By Kaden Ng
1. Originals: How Non-Conformists Move the World
Adam Grant, Penguin Books, February 2017
Looking into the stories of successful innovators, Adam Grant—Wharton’s most beloved professor—debunks the widespread myth that non-conformist innovators are ultimate risk-takers. The data tells a completely different story: a lot of what they are doing is balancing their risk portfolios.
This book is not just a unique insight into the behavior of “originals”. It also shows how we can enhance our creativity, and foster a culture of originality.
2. The Content Trap: A Strategist’s Guide to Digital Change
Bharat Anand, Random House, October 2016
In today’s crowded digital space, getting noticed and getting paid are the main challenges faced by every startup. Bharat Anand—Harvard Business School Professor of Strategy—argues that simply producing the best content will not make you stand out.
Prof. Anand offers a compelling case for favoring connectivity over content. The key to success in this digital world is to foster and leverage meaningful connections. As the author succinctly puts it, “Don’t just create; create to connect.”
3. Negotiating the Nonnegotiable: How to Resolve Your Most Emotionally Charged Conflicts
Daniel Shapiro, Penguin Books, May 2017
Negotiation is a part of our daily life. And for entrepreneurs, a good negotiation strategy is absolutely critical in leading the business to success. Daniel Shapiro, a Harvard negotiation expert, shares the leading-edge method he used to resolve all kinds of intractable conflicts.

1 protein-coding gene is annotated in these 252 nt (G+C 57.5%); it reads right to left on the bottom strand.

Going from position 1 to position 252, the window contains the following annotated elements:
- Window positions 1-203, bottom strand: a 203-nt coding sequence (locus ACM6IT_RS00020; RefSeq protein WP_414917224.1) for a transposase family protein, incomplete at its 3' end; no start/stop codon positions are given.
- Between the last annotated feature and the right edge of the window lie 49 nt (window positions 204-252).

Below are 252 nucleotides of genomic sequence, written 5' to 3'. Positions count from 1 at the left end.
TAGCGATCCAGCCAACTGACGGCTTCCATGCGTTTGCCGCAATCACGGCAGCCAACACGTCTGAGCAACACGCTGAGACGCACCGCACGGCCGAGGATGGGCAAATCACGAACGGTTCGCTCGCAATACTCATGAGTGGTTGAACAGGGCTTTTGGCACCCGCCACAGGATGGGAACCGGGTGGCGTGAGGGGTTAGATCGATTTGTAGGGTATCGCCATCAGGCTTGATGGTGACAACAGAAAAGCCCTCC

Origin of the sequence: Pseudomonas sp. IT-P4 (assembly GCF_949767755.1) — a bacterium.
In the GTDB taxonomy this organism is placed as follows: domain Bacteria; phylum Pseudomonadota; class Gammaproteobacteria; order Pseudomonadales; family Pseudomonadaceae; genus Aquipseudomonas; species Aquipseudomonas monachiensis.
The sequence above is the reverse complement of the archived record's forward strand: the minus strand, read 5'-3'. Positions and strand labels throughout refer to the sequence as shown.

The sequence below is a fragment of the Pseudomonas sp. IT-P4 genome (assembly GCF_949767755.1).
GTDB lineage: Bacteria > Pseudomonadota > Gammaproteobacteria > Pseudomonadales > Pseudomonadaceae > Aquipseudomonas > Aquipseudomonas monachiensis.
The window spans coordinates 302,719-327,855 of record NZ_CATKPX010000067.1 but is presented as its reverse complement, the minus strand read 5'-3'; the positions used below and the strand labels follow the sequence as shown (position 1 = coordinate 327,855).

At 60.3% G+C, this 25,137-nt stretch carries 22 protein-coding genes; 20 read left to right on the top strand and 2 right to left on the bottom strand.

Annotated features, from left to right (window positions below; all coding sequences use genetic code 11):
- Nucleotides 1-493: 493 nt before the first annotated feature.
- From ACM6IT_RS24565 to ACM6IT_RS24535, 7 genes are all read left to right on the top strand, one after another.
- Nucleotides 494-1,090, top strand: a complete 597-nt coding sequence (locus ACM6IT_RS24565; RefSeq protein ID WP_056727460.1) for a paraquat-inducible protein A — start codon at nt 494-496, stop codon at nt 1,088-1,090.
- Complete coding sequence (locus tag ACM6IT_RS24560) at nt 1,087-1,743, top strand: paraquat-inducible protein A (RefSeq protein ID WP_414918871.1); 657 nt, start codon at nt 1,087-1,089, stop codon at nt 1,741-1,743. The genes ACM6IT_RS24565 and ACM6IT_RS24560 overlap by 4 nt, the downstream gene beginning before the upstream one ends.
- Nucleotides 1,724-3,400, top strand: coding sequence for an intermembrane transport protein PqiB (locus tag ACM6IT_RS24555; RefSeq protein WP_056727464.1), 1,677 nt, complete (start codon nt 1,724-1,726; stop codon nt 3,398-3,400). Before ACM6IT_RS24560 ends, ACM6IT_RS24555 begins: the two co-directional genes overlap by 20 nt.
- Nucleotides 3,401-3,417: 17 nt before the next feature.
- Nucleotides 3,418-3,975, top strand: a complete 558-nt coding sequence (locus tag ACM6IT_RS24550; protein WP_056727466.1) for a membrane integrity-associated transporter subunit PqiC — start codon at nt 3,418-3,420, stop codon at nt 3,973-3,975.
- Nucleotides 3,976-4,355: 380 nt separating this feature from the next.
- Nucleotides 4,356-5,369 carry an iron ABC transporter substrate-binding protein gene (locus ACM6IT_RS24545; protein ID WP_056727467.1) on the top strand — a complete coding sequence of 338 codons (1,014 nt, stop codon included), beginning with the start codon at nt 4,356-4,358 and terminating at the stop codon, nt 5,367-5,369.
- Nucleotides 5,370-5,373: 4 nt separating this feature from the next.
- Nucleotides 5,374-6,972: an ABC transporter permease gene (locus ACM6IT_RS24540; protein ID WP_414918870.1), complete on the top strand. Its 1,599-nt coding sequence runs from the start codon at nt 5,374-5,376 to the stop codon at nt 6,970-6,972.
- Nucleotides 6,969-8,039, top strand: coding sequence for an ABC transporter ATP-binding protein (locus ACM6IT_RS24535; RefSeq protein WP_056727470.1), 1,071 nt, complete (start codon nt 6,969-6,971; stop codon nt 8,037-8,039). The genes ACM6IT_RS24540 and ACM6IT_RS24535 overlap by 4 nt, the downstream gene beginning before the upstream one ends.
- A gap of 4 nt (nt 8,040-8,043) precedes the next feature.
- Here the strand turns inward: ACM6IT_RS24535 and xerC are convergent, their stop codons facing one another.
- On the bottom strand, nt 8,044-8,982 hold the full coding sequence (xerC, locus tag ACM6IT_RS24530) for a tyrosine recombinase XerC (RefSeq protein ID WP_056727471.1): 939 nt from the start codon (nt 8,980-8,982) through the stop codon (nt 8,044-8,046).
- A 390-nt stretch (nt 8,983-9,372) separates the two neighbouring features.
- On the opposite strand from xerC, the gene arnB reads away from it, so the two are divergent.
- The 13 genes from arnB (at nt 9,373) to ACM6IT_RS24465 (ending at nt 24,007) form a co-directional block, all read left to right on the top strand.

This book is not only a profound study of the impact of emotions on conflicts. It is also a powerful toolkit that can guide us to overcome the hidden forces that stand in our way to agreement and harmony.
4. Doing Good Better: How Effective Altruism Can Help You Help Others, Do Work that Matters, and Make Smarter Choices about Giving Back
William MacAskill, Avery, August 2016
Want to give back to the society? Doing Good Better is a must read for anyone who wants to maximize their personal impact. By combining both the head and the heart to guide our altruistic behavior, each of us can do an astonishing amount of good.
The author William MacAskill was only 28 when he joined the faculty of University of Oxford, becoming the youngest associate professor of philosophy in the world. After developing the idea of effective altruism, MacAskill launched two non-profits based on this approach. He is the only founder so far who has got into Y Combinator twice as a non-profit.
Read Jumpstart’s latest issue here: www.jumpstartmag.com/issue15